11 Reasons For Your Baby Sticking Tongue Out

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Sticking the tongue out, also known as tongue thrusting, is when the tongue pushes itself against or between the front rows of teethwhile the baby is at rest or swallowing (1). It is more than just a cute tactic. Babies might use it as a sign to convey their needs, or it might indicate underlying pathology.

Are you concerned about your baby putting the tongue out all the time? In this MomJunction post, we tell you about all the possible causes of babies sticking their tongue out.

Baby Sticking Tongue Out: Is This Normal?

Babies usually explore the world by using their mouths. Therefore, it is mostly natural and normal for babies to stick out their tongues.The common reason for babies to stick out their tongues is innate infant reflexes. This is known as the tongue thrust reflex. Babies are born with these reflexes. A reflex is a muscle reaction that happens automatically in response to stimulation (2).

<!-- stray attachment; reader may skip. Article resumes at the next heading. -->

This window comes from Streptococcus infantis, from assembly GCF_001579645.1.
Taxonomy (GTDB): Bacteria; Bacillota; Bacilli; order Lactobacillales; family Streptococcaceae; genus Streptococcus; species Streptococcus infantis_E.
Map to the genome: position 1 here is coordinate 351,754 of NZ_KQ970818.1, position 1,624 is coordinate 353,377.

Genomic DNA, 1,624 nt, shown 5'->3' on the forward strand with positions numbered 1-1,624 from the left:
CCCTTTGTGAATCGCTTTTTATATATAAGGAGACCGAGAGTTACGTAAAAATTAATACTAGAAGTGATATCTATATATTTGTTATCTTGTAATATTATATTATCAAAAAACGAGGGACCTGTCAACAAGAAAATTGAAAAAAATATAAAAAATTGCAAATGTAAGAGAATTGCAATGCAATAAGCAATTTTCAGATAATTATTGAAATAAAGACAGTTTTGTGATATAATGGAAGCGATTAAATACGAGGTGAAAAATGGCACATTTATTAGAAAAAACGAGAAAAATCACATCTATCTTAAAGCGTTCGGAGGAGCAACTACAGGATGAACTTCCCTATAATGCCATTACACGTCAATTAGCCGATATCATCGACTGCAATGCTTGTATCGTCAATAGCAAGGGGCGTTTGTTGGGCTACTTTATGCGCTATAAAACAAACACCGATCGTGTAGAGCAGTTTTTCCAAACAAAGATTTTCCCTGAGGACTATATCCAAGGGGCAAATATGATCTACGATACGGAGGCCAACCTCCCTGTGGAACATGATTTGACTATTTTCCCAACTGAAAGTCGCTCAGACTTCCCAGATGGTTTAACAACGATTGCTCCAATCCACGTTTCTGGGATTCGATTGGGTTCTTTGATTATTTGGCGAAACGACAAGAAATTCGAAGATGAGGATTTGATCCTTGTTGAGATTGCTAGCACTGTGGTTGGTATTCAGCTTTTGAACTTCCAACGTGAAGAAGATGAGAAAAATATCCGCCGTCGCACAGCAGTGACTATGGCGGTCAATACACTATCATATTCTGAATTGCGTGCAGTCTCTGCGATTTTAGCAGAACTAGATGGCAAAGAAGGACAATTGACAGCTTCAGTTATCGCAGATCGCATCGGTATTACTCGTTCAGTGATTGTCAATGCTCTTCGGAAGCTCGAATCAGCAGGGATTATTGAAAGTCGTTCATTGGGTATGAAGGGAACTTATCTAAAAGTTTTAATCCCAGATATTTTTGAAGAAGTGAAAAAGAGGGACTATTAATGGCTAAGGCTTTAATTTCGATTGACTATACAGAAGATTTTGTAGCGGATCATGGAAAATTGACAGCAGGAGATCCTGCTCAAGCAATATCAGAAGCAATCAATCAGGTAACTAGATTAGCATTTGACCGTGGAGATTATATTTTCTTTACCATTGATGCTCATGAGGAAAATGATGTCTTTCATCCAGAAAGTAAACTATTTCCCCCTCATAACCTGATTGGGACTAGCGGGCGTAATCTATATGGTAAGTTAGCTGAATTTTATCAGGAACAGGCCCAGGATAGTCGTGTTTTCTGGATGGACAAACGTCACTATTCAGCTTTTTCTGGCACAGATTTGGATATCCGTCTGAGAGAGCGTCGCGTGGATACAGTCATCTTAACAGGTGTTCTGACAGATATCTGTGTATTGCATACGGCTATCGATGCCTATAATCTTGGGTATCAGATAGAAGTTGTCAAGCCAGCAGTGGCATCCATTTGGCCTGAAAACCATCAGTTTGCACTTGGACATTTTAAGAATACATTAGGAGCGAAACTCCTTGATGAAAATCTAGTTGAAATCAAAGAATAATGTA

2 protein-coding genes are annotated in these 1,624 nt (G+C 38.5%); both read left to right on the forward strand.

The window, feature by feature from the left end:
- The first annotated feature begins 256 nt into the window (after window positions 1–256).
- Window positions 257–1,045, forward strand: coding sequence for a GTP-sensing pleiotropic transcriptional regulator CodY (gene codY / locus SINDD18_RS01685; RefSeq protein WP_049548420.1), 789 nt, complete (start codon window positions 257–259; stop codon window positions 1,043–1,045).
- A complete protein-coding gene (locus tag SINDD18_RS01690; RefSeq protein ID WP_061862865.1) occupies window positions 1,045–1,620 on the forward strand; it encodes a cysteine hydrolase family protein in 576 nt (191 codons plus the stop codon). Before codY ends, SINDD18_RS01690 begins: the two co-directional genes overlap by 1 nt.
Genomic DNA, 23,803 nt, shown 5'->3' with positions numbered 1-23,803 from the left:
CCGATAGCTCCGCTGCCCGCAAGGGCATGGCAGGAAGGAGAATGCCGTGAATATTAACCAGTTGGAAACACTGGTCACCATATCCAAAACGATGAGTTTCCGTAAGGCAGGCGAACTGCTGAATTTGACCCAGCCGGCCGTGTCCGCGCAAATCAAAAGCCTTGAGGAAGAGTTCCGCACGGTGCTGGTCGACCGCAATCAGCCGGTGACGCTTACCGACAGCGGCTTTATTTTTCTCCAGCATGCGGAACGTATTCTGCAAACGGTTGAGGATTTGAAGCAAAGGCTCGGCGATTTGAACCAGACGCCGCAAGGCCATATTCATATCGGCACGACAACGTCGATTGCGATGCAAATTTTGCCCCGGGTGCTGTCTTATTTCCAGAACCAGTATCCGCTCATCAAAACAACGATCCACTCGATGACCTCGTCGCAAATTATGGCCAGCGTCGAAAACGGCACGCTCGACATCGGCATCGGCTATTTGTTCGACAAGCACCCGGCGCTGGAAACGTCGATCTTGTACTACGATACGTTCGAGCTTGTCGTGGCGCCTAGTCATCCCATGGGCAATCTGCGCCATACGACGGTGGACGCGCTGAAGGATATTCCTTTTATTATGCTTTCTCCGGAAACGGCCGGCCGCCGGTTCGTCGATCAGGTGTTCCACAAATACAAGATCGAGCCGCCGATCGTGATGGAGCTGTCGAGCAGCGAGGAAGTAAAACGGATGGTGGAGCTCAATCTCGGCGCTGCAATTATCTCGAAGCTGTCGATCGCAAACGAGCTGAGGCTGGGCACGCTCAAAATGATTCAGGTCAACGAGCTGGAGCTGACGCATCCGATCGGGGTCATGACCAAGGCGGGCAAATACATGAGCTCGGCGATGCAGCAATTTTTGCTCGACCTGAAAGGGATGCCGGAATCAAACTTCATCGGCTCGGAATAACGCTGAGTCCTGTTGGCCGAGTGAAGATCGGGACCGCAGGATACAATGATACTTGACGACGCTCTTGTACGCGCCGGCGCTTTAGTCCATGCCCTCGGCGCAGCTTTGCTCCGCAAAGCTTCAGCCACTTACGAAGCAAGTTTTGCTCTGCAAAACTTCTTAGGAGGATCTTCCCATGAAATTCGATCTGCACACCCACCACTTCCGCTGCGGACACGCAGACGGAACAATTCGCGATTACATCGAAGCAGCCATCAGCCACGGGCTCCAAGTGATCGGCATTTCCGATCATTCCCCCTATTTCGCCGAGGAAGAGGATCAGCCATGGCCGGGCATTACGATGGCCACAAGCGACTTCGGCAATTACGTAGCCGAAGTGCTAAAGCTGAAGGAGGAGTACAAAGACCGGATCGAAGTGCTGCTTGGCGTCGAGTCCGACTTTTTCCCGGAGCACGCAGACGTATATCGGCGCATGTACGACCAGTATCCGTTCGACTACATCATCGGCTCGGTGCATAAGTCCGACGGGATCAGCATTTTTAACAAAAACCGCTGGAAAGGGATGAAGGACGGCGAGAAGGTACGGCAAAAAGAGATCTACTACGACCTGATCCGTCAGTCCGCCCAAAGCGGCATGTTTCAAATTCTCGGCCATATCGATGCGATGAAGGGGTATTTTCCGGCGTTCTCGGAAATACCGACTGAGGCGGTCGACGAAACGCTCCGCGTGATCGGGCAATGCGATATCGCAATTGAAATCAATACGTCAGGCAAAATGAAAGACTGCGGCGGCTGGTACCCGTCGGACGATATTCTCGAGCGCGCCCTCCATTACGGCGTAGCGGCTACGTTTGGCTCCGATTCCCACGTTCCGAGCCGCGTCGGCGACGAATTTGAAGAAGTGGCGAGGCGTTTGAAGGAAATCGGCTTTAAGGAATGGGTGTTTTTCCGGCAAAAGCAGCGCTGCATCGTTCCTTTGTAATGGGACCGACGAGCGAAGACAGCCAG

Sticking out the tongue due to reflexes is common and seen in every healthy infant. There could be other reasons as well behind sticking out the tongue.

Reasons Your Baby Sticks Their Tongue Out

Sticking the tongue out is not always a cause forconcern since it is often due to infant reflexes. The tongue thrust reflex helps the baby in sucking and latching on the nipple. Most babies outgrow these reflexesby the age of five to seven months. Remember, if you have any concerns about your baby sticking out their tongue, then do not hesitate to consult your pediatrician.

The following are other common reasons other than reflexes for babies to stick their tongues out.

1. Imitation